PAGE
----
MASIULIS Algimantas (1931-) - Lithuanian stage and cinema actor. He finished the Panevėþys Theatre drama studio and worked in this theatre, now he works in Kaunas Drama Theatre. His debut in cinema was in 1956, since then he created almost 100 roles. In the beginning stage of his screen work, Masiulis performed mainly "negative" heroes - oddities, unlucky wretches, German fascists. One of the most distinctive roles of this kind was wealthy and analytically performed a timeserver Venckus in the film "The Chronicle of One Day" (1963, dir. Þalakevièius). The later cinema roles of Masiulis in the films "Nobody Wanted to Die" (1965, dir. Þalakevièius; Masiulis played an ordinary, sincere village teacher), "Feelings" (1968, coo-dir. Dausa and Grikevièius; the actors' role here - a weak straggled German solder) have more emotionality and psychologism. It is especially noticeable in the role of an old man Jakimkus in the film "Summer is over in Autumn" (dir. Lukðas, the prize at All-Union Film Festival). Masiulis worked a lot in the film studios of former Soviet Union, but there he was engaged mainly with the typical roles - idlers, adventurers, exotic characters.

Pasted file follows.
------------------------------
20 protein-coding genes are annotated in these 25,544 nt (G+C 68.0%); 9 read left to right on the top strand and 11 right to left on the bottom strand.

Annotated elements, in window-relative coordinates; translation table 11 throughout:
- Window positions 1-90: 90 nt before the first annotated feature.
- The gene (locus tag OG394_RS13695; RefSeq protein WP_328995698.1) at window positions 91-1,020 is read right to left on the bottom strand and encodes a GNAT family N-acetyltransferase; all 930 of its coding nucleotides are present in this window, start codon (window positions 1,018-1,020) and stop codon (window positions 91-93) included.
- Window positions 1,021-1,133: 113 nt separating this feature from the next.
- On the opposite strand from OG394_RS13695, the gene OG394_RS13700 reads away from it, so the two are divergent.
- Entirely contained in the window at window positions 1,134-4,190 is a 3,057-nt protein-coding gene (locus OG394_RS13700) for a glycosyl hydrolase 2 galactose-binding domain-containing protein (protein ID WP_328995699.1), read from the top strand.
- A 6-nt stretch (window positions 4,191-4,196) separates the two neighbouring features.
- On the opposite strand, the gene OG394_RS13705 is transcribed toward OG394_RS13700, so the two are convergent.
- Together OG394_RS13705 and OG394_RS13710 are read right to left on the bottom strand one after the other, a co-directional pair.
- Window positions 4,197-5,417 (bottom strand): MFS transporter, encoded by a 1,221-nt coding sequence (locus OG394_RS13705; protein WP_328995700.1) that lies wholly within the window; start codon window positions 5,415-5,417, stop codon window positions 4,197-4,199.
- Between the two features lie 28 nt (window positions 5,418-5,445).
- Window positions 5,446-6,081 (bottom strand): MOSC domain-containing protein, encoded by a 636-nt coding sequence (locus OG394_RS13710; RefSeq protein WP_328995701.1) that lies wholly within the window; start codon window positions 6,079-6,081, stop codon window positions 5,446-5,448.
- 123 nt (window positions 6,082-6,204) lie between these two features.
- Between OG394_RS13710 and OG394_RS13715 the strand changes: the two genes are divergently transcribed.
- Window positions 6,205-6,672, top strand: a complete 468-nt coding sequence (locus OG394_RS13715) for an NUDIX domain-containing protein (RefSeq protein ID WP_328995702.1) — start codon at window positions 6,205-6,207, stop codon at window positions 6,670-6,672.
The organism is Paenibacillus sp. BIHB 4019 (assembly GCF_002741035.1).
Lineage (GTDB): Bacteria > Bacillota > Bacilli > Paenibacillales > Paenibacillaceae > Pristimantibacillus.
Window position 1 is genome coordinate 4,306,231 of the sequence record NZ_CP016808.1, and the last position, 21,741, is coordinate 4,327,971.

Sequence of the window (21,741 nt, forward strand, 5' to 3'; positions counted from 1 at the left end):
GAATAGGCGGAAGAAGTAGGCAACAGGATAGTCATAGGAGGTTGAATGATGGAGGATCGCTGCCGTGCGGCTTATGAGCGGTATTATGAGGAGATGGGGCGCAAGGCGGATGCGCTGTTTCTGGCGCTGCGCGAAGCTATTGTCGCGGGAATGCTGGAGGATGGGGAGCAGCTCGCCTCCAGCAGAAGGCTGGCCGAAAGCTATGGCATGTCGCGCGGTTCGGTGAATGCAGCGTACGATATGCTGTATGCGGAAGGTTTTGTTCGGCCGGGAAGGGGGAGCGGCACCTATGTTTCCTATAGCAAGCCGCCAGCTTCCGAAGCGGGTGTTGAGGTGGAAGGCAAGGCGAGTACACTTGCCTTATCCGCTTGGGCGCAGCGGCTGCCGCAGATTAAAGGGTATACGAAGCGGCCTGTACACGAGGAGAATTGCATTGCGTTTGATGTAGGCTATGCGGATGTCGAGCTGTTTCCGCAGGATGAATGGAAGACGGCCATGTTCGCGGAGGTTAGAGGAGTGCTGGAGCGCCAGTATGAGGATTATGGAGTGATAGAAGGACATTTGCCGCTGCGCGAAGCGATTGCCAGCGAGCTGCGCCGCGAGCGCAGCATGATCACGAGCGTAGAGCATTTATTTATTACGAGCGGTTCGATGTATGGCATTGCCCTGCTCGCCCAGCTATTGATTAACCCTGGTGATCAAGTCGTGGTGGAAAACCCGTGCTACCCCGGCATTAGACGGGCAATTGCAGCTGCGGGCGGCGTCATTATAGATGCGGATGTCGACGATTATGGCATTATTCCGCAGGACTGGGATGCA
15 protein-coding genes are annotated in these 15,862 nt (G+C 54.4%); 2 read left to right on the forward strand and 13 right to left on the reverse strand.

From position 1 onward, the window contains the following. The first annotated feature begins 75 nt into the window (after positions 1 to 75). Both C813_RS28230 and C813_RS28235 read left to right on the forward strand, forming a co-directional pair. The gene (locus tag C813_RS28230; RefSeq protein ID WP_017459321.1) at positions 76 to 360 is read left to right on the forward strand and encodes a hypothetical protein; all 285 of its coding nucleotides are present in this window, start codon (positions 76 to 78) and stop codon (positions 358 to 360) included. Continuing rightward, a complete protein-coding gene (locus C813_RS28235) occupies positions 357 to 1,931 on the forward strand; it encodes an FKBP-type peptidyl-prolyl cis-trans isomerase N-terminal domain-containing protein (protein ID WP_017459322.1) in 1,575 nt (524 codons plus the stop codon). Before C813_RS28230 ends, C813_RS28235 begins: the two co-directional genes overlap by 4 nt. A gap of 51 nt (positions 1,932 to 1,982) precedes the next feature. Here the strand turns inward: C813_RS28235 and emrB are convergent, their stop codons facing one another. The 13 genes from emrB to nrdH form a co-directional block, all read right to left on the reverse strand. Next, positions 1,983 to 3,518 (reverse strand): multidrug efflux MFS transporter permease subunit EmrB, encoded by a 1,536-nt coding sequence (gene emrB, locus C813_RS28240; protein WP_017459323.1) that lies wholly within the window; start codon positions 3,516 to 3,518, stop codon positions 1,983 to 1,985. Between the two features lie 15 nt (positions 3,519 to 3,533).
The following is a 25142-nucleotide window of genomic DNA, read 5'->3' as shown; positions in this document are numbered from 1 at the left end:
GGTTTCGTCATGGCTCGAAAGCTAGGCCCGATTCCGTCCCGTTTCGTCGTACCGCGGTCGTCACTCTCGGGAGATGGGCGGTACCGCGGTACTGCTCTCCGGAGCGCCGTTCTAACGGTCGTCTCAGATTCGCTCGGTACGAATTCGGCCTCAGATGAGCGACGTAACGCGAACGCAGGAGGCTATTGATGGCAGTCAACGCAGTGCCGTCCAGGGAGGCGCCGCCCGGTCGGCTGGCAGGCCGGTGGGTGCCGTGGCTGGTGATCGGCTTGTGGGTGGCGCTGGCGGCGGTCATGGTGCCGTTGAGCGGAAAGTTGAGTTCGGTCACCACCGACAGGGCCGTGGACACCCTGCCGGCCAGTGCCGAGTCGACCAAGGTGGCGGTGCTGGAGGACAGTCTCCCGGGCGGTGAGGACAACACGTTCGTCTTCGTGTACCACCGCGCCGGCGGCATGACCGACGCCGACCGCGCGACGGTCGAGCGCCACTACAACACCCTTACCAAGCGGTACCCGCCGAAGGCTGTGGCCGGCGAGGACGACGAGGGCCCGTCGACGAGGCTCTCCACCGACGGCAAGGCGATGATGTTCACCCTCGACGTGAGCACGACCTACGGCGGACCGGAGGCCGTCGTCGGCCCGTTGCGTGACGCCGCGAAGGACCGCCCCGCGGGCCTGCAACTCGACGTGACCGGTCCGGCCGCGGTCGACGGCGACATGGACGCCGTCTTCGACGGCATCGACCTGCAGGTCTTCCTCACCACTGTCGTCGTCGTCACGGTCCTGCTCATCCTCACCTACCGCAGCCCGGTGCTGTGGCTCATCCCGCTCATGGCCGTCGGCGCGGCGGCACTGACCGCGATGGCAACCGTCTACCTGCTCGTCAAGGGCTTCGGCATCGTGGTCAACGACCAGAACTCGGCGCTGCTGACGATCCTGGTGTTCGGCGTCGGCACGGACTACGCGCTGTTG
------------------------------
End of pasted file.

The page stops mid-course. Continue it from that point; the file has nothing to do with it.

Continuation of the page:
Bibliography: Algimantas Masiulis. V., 1982.

CAMERAMEN

GRICIUS Jonas (1928-) - a cameraman. He educated in the Institute of Cinematography, Moscow, and worked on probation in the film studio "Lenfilm", Leningrad. His debut in Lithuanian cinema was the shooting of unsuccessful comedy "Turkeys" in 1959. The second work of Gricius in "The Last Shot" (included in "The Living Heroes", 1960, dir. Þebriûnas), reveals the independent expression of cameraman as well as his ability to feel the intentions of film director, also his ability to create the plastic symbols, to use uncoloured images, contrasts of black-white and grey colours, shades of light and dark. These features are consolidated in "Cannonade" (1962, dir. Þebriûnas and Vabalas), "Steps in the Night" (1962, dir. Vabalas), "A Staircase to the Sky" (1966, dir. Vabalas), "Stone upon Stone" (1971, dir. Vabalas). The acme of Gricius' creative work - black and white "painting" in "NOBODY WANTED TO DIE" (dir. Þalakevièius) and shooting of Shakespeare's "Hamlet" and "King Lear" (1970) for Grigorij Kozintsev, one of the most intelligent Russian film directors.